October 4, 2017
On September 29, 2017, the United States District Court for the Southern District of Indiana (Walton Pratt, J.) issued a decision dismissing claims by three former college football players, Akeem Daniels, Cameron Stingily and Nicholas Stoner, alleging that Fanduel, Inc. and Draftkings, Inc. each violated the players’ respective rights of publicity by including their names and likenesses in fantasy sports competitions. The lawsuit is entitled Daniels, et al. v. Fanduel, Inc., et al., Case No. 16-cv-01230-TWP-DKL (the “Fantasy Sports Lawsuit”).
The decision dismissing the Fantasy Sports Lawsuit turned on whether the defendants’ use of the plaintiffs’ names and likenesses fell within any of the four statutory exceptions to Indiana’s right-of-publicity statute (Code 32-36-1-8(a)), which provides that a “person may not use an aspect of a personality’s right of publicity for a commercial purpose during the personality’s lifetime or for one hundred (100) years after the date of the personality’s death without having obtained previous written consent . . . .” The statute defines a person’s right of publicity to include a personality’s property interest in the personality’s: (1) name; (2) voice; (3) signature; (4) photograph; (5) image; (6) likeness; (7) distinctive appearance; (8) gestures; or (9) mannerisms.
What Exceptions Applied to the use of Plaintiffs’ Names and Likenesses?
Players’ Names and Likenesses Fall Within Exceptions for “Newsworthiness” and “Public Interest”
The court noted that Indiana’s right-of-publicity statute includes four exceptions: (i) use for political or newsworthy value; (ii) use in connection with the broadcasting or reporting of an event or topic of general public interest; (iii) use in literary works; and (iv) use to identify a personality as the performer of a recorded performance. The court found that the first two exceptions were applicable to the Fantasy Sports Lawsuit.
With respect to the newsworthiness exception, the court held that the term “newsworthy” was to be interpreted broadly, and found that “Plaintiffs’ athletic achievements and activities are ‘newsworthy’ as contemplated by the statutory exception.” In making this determination, the court was persuaded by “the plethora of media outlets dedicated to the coverage of collegiate sporting events.”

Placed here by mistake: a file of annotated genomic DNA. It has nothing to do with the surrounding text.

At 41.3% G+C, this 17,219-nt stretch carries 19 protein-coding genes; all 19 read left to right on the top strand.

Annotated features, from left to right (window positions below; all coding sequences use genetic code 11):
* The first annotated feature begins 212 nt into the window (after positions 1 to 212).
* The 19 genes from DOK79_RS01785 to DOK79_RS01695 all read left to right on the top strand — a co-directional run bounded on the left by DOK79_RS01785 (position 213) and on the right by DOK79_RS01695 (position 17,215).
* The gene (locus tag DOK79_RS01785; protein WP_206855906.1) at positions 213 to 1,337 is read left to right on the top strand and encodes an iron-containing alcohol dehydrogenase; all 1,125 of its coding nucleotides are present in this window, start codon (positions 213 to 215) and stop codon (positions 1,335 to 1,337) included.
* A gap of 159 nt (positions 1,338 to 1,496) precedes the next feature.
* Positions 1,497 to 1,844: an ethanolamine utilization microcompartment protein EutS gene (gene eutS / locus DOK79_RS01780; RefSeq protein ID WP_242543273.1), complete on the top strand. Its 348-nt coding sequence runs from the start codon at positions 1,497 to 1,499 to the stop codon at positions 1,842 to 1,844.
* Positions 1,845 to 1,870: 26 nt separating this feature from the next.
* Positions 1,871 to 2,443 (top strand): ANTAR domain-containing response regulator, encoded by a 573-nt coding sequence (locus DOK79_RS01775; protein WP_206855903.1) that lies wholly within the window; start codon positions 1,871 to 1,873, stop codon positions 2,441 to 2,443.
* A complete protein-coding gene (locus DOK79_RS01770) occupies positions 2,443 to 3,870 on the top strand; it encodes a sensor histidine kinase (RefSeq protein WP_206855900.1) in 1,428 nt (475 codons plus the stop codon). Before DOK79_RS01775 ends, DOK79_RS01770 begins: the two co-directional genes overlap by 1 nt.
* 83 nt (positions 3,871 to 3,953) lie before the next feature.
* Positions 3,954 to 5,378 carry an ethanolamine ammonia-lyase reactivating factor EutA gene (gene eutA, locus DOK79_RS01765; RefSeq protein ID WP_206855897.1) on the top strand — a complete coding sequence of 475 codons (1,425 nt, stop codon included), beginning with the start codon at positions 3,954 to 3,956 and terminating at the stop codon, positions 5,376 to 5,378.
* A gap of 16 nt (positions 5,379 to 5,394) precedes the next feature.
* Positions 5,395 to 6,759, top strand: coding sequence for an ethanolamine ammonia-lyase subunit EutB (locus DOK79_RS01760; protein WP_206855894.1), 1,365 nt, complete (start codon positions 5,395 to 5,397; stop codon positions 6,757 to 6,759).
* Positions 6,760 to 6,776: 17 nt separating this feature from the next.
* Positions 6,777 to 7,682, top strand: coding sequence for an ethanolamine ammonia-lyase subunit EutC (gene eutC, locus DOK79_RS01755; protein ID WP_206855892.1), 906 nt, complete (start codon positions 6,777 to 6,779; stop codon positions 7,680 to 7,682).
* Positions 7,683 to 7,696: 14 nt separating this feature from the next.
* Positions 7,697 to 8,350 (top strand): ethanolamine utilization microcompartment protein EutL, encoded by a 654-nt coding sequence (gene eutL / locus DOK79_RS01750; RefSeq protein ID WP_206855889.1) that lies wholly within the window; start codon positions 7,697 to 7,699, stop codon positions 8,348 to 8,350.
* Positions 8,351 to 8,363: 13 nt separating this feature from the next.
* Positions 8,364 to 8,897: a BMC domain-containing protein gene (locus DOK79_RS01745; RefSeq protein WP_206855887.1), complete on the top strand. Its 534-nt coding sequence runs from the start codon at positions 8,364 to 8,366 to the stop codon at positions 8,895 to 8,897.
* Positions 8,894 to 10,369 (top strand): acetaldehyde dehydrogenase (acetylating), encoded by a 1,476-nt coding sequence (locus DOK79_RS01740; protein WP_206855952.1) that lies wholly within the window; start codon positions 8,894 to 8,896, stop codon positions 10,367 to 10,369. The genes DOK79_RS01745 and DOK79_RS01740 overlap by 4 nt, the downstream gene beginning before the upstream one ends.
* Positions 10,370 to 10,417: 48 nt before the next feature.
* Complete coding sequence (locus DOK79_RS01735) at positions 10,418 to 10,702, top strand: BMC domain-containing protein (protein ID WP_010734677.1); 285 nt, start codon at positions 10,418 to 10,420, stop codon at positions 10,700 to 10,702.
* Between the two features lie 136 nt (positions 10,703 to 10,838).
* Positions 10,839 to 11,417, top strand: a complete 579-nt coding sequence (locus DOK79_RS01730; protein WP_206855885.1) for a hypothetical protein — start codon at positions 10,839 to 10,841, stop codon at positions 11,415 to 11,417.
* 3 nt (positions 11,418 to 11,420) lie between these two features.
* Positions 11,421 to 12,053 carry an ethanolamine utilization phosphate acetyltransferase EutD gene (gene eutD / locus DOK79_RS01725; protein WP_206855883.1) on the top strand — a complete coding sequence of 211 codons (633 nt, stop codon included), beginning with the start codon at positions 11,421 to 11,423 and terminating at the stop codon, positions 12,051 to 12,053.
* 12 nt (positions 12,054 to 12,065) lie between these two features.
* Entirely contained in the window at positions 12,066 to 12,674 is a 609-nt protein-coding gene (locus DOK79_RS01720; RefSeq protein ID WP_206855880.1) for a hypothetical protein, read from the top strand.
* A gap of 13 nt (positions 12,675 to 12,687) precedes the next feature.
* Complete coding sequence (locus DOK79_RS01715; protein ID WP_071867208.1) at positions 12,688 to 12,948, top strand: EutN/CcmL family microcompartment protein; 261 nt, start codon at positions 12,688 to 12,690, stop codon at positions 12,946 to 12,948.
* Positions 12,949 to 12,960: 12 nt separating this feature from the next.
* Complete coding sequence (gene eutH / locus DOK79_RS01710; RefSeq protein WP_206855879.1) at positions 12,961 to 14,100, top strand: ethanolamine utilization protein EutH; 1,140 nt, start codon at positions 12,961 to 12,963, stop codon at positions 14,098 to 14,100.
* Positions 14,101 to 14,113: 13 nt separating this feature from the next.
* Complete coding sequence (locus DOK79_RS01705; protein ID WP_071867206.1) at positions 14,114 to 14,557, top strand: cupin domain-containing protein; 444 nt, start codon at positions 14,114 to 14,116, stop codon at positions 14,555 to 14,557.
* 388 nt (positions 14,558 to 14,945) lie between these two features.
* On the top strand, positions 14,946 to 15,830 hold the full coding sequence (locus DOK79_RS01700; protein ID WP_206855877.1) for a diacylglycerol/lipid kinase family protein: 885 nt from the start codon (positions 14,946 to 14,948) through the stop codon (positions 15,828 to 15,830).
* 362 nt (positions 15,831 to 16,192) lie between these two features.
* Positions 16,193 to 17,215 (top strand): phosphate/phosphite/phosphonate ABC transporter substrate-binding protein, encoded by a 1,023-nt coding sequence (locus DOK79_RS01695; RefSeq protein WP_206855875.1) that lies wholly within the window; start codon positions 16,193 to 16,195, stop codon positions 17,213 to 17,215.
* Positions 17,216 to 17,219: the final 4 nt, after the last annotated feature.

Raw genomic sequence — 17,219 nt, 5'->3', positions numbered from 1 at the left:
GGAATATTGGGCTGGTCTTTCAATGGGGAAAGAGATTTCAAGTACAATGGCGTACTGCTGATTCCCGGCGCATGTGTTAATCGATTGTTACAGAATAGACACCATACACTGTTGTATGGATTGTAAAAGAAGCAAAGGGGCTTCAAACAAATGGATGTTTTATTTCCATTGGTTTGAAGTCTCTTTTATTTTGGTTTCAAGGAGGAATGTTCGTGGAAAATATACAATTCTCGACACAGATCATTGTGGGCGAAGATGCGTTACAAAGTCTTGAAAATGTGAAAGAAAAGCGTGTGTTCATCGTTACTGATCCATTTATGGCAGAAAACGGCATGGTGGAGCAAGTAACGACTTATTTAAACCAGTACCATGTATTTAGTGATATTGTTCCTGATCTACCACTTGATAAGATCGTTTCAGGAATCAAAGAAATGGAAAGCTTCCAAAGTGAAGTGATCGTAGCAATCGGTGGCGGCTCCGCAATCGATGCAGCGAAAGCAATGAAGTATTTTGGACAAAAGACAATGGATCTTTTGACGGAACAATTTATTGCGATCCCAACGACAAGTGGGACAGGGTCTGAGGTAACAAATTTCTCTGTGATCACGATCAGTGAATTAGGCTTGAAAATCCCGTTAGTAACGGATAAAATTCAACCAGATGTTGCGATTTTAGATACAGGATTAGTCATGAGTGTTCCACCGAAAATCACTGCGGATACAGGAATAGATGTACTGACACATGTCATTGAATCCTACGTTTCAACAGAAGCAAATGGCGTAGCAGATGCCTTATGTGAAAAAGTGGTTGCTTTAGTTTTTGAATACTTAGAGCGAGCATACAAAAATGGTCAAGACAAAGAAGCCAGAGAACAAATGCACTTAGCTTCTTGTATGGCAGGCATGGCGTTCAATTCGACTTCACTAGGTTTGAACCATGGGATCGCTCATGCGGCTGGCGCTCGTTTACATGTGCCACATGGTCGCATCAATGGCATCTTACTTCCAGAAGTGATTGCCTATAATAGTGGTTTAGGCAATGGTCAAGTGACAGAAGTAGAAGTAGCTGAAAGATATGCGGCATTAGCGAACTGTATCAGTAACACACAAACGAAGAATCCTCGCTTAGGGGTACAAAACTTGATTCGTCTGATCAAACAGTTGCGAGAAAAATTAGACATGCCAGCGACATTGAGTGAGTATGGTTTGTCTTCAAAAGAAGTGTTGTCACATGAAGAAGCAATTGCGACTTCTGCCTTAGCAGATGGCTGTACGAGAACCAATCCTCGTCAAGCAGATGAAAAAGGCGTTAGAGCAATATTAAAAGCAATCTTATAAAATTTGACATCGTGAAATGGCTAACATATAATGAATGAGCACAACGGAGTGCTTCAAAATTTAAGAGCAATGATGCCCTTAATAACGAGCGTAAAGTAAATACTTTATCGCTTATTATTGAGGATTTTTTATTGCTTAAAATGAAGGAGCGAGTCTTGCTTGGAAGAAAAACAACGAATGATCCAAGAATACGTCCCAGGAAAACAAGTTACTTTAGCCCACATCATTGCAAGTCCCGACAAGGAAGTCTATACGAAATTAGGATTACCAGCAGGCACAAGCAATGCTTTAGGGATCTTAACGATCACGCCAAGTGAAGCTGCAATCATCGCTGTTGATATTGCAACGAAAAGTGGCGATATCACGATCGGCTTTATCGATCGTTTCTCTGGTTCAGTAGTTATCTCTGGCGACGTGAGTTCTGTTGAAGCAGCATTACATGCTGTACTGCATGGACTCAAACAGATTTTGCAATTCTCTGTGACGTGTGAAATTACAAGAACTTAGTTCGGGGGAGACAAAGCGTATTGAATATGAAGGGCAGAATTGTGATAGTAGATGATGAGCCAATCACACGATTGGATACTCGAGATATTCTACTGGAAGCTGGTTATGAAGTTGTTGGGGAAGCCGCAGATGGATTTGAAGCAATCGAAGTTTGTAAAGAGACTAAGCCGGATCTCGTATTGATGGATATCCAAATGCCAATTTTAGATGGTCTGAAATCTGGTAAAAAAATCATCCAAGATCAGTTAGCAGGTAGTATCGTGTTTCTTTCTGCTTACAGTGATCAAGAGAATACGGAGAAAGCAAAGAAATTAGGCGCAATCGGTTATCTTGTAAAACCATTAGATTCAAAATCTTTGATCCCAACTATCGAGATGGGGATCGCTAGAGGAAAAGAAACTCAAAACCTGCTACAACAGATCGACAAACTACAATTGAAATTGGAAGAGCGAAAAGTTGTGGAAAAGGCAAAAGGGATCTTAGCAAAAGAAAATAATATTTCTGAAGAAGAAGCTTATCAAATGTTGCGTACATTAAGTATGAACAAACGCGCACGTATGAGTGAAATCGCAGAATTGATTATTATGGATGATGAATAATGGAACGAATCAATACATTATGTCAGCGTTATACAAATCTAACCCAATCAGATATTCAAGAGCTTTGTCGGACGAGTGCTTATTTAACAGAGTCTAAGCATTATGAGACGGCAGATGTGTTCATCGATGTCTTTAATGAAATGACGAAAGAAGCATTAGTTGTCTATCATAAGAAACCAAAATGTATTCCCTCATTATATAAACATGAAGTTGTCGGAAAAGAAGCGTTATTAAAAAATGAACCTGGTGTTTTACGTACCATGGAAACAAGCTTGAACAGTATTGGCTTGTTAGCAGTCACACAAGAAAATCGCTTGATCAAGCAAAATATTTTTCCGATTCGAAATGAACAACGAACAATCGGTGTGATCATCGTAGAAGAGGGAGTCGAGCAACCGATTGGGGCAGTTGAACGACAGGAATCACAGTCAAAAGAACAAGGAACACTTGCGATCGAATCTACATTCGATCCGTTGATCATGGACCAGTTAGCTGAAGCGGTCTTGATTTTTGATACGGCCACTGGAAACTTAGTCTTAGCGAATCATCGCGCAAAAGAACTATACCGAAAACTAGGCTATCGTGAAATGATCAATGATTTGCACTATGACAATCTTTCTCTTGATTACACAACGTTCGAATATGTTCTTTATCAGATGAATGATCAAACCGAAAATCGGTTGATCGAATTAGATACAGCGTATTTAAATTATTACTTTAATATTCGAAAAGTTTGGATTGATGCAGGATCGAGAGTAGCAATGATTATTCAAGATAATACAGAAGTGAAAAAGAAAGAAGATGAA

With respect to the public interest exception, the court determined that the defendants’ use of data about the Plaintiffs constituted “reporting” because:
Defendants do provide factual data, and their websites could be used as “reference sources,” either for purposes of playing the associated game, or for information about the collegiate sports and athletes represented on the websites. While that factual data is integrated into a game, the actual names and likenesses identified by Plaintiffs are comprised of information about “real-world” games and players.
The court acknowledged that “this is a close call,” but held that Defendants’ materials constituted “reporting” within the meaning of the Indiana code.
Is Your Fantasy Sports Company Compliant?
The fantasy sports industry, and the laws and regulations that govern it, continue to grow and evolve. It is essential that fantasy sports operators continue to maintain a watchful eye over the developing legal landscape. To effectively navigate this rapidly-changing regulatory framework, operators should work closely with knowledgeable fantasy sports lawyers to regularly review their respective contest platforms, entry fees, prize structures and marketing campaigns. If you are interested in learning more about this topic or pursuing a fantasy sports venture, please e-mail us at email@example.com, or call us at (212) 246-0900.
The material contained herein is provided for informational purposes only and is not legal advice, nor is it a substitute for obtaining legal advice from an attorney. Each situation is unique, and you should not act or rely on any information contained herein without seeking the advice of an experienced attorney.
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